After a few weeks hiatus, since I was in Italy, then back in full force to fall scheduling at the store, Thirsty is back this week with something other than Italy! (I’m trying really hard to think outside my Italian box!)
Beaujolais is often misinterpreted, and certainly misunderstood. ‘Tis the season for Beaujolais Nouveau pre-orders, and everyone wants to get on the bandwagon to get them on the shelf and into the consumers hands! Let me explain: The third Thursday of November is the infamous release of Beaujolais Nouveau. The harvest has been completed, and a quick (Carbonic maceration) fermentation and bottling leads to a light coloured, fruity, bubblegum, kirsch concoction known as Beaujolais Nouveau. Not meant for ageing, and earlier than early consumption. Analysis: drink immediately upon purchasing! These wines can be fun, and certainly appealing to many consumers.
But Beaujolais is more than this. It can be very serious, but sometimes that seriousness gets lost amongst the Nouveau crowd. There are nine crus in Beaujolais, all of them offering slightly different soil compositions, microclimates and terroir. What remains the same is the grape variety: Gamay. Of those nine crus, three of them are bigger and more powerful, and certainly have the ability to age. Fermentation is done with the more traditional crush as opposed to carbonic maceration.
Let me give you the Cole’s notes version on carbonic maceration: It is a whole berry fermentation. The grapes are placed in a big vat, and the resulting weight of the berries causes the ones on the bottom to be more broken and crushed, starting the fermentaion process as we know it (yeast combining with the sugars to create alcohol and carbon dioxide) but the ones on the top remain as whole berries. When the fermentation process begins, a carbon dioxide rich environment is created, and rising to the top, the whole berries are bathed in the C02, causing fermentation to occur on an intracellular level, fermentation taking place inside each single, still intact berry…literally, from the inside out. The resulting wines are much lighter in colour and lower in tannic structure, since there is minimal skin contact.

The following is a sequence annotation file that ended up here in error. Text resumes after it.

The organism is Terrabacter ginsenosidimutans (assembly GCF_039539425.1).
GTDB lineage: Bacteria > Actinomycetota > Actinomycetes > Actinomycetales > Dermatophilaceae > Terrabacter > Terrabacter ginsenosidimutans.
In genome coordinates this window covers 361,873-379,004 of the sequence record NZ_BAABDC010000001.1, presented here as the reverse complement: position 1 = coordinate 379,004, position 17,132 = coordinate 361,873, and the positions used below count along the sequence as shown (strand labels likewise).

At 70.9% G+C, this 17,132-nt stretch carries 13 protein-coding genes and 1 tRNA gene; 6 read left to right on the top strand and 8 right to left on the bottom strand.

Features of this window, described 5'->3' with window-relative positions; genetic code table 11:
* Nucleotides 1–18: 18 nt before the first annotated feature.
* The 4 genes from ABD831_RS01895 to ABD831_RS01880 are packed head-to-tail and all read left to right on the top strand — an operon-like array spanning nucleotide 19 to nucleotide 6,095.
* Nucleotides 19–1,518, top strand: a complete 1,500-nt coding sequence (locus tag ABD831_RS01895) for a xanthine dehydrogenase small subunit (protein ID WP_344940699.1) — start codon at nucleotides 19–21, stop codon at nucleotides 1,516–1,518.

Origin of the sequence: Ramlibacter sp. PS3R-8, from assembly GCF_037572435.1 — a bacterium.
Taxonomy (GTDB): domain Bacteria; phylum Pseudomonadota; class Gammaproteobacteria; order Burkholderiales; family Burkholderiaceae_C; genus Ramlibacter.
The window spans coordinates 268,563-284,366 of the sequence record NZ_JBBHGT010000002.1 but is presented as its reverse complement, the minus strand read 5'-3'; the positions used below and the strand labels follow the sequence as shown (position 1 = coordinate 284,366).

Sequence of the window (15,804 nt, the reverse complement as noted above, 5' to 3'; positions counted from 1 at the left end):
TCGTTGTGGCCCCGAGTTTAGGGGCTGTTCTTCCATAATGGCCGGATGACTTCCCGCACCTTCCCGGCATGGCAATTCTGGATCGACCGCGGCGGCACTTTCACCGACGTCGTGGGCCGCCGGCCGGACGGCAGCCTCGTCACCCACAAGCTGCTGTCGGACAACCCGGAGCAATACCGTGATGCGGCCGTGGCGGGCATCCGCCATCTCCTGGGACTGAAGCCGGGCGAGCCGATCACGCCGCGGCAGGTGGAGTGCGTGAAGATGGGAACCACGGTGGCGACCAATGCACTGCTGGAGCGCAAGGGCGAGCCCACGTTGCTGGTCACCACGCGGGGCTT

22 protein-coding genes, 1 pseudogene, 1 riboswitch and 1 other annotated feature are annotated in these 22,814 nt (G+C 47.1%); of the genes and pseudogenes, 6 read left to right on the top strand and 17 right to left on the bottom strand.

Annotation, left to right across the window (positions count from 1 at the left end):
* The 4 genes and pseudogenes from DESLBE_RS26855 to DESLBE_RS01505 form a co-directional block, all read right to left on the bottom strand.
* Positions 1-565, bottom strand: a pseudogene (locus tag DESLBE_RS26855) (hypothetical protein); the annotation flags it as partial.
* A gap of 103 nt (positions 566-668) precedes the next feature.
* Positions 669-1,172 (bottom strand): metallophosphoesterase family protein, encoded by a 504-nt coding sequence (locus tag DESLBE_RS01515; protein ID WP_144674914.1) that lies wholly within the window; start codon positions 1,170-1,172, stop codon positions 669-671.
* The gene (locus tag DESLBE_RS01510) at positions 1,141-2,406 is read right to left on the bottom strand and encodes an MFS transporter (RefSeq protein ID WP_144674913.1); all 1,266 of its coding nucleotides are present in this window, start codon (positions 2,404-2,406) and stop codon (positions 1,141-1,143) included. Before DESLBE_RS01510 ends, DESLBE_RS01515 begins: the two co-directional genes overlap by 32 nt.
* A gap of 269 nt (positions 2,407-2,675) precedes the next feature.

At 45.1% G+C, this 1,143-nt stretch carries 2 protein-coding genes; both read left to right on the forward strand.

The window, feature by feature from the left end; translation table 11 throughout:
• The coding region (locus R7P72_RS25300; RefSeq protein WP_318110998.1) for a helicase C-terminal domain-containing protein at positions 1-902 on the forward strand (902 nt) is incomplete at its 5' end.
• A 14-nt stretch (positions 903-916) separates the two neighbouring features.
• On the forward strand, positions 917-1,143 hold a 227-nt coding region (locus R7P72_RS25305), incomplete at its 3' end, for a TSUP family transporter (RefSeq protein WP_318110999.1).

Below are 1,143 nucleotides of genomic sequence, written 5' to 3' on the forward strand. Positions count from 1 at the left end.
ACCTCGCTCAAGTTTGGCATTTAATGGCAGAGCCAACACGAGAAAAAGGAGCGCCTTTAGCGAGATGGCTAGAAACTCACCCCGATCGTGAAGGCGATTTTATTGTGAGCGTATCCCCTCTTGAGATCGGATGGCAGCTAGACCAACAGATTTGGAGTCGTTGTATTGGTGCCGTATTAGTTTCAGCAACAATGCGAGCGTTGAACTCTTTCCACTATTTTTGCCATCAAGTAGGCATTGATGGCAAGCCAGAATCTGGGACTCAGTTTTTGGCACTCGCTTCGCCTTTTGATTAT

So while many Beaujolais are known for the above, the following three crus (of nine) will be the antithesis of the fruity, bubblegum, fuschia pink Nouveaus – Fleurie, Morgon and Moulin-A-Vent. Today’s wine is a Fleurie from Lucien Lardy, the founder of the Terroir Originels Group, a community of vintners who farm independently, yet they all share the same vision to conserve the heritage of Beaujolais, and to respect the individual terroir of each cru.
Contrary to popular belief, this wine can age. I’m not one for Beaujolais, but I really like this and unlike the Nouveau, this wine is purple, deep, dark and brooding with red fruits of raspberry, red and black cherry on the nose, with undercurrents of spices. A slight earthiness on the palate along with more black fruit and baking spices. The tannins are quite soft due to the ageing in (neutral) oak for 12 months. A very balanced wine, with light alcohol and that great acid structure for ageing! According to Mr Lardy himself, this wine can age for 10 years or more! Enjoy with the traditional bean cassoulet, mushroom dishes, even pork or beef dishes. On the shelf for $30.95! Santé!
Brilliant info 👍🍷
Thank you! Please tell others about it!
I really like Beaujolais, nouveaus or not.
It’s definitely a different genre that’s for sure! But the Nouveaus seem to still be all the rage come November!